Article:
Can anyone find reason to object to my first assertion?(0 votes)
- While it is true that people would wish to avoid the experience machine, what if you turned it around and instead were told that you are already in the experience machine, and your entire life has actually been an illusion, and no conscious person has ever benefited from your kindnesses. But it still is nice here. Would you wish to leave it?
If you are like most people, then you would decline to leave, not because you only care about yourself, but because you would like to keep things the same as they already are. That's really the same reason that people avoid the machine in the first place.(9 votes)
- The comments made by @donsspa and @Wudaifu sum up the flaw of the argument as it was presented in this video.
I am relatively new to Khan but I must say that this is the first time I had to stop, shake my head and think to my self "what just happened there"
In my opinion this video should be removed and a new and improved video put up in its place.
The logical fallacy here is to great to ignore. To quote Wudaifu "Belief "X" states that it is better for us to do "A" than to do "B". 2) But it IS better for us to do "B". Therefore, Belief "X" is false." That is just plain weak at best.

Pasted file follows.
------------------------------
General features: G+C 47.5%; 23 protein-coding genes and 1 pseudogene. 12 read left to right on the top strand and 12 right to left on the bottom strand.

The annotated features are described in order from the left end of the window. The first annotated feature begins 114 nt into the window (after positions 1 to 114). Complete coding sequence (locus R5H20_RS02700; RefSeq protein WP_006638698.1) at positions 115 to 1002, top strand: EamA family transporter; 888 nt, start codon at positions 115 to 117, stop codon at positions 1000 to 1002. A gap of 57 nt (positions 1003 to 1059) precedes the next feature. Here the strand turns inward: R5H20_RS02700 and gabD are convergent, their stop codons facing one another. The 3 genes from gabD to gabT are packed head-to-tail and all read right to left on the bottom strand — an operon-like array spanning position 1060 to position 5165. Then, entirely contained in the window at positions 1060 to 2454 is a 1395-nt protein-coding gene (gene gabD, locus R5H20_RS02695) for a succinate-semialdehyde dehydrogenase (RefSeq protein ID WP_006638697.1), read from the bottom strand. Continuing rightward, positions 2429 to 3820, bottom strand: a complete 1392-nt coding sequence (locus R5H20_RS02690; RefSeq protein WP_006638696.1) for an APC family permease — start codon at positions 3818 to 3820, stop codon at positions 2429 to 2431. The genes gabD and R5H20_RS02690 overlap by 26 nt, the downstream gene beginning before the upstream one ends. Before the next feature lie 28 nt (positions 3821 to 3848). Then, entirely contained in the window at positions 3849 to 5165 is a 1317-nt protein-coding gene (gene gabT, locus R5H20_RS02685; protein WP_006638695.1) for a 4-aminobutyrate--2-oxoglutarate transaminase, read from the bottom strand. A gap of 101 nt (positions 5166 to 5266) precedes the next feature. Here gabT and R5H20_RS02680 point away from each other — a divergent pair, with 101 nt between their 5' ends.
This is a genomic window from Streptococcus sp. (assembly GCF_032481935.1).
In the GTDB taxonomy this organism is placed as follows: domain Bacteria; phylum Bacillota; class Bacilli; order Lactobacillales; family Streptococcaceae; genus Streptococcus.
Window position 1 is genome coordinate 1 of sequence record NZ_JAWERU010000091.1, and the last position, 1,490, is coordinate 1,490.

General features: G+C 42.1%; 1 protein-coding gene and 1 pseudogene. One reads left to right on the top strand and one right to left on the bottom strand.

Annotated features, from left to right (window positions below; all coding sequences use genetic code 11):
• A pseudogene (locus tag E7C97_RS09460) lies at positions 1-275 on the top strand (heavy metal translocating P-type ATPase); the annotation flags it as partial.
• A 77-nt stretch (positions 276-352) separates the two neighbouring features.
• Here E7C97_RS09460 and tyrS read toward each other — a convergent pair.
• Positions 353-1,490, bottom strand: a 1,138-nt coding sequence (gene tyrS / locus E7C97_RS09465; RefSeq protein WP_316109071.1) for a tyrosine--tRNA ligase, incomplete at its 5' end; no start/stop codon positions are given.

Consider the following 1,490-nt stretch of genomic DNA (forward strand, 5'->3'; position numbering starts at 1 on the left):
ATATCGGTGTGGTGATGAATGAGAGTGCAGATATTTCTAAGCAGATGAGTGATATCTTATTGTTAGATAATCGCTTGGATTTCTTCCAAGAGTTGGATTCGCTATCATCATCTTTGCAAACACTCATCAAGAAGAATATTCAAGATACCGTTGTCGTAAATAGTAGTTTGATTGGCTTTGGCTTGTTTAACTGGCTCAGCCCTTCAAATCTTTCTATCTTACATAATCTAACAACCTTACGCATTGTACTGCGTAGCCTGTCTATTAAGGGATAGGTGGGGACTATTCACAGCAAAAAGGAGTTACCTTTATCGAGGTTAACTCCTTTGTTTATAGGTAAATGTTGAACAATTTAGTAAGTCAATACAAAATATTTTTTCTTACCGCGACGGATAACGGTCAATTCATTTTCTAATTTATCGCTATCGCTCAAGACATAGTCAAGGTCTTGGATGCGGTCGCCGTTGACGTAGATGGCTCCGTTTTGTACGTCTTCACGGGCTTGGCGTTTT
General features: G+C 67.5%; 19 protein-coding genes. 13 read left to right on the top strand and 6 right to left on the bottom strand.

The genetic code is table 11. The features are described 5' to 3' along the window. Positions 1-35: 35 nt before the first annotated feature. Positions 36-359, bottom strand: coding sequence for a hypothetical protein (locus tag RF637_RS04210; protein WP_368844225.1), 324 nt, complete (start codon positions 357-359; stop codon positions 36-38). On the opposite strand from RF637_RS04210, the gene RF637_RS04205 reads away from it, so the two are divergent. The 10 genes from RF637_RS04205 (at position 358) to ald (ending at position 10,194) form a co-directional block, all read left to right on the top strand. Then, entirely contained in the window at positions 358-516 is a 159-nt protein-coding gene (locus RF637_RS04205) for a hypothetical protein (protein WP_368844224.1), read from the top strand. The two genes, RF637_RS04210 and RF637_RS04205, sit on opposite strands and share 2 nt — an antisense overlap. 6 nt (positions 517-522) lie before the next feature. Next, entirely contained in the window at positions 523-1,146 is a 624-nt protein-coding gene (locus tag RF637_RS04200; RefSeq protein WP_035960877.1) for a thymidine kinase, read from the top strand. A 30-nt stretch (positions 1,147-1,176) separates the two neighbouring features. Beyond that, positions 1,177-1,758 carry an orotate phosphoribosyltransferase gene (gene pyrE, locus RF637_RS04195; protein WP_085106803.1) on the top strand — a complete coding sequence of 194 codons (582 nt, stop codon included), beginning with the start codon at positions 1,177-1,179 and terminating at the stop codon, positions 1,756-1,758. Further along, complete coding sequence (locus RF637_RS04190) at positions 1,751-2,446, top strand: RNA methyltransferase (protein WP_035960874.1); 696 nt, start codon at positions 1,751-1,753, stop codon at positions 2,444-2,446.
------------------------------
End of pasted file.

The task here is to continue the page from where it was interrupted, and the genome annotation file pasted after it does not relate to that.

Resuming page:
At no point does the speaker go into whether or not we will ever leave the experience machine or anything of the sort. Think about it, if you could stay in the machine, indefinitely, then what difference would it make? It would be exactly like the film The Matrix.
Point here being that perhaps if the speaker goes into more detail and explains things a bit better then maybe this example could be used and made to make sense but as it stands, this is not a quality argument.
- As much as I love Khan Academy, I must agree with other comments stating that the argument has flaws. If nothing else, arguments for why it is better to actually do somethings, rather than experience it, must be put forward. If the experience machine is indistinguishable, as such includes necessary suffering in order to triumph, then reality vs subjective experience are one and the same.(3 votes)
- Epicurus was also a hedonist, but het practiced an whole other form of hedonism. You couldn't compare the hedonisme mentioned in this episode with his livestyle, right?(3 votes)
- Was it just me, or did anyone else notice while talking about the experience machine @1:28draws the code from the movie "The Matrix", and then the "Blue Pill"? Am I projecting, or was that intentional?(1 vote)
- You are exactly right. The artist who animated the video wanted to demonstrate how philosophical concepts have permeated different parts of pop culture (even if the argument doesn't happen explicitly). The Matrix is a pretty great example of the experience machine in action. What is particularly nice about the matrix is that you get both sides of it (that is, one of the characters chooses to stay in the experience machine and endorse hedonism).(4 votes)
- One of the ways that you can easily choose the "real" experience over the experience machine is thinking about WHY you do the things you do. For example, one of the reasons most people (or at least me) do the things we do is because we want our actions to be a reality for those who are conscious of their own realities...a.k.a - the real people.(1 vote)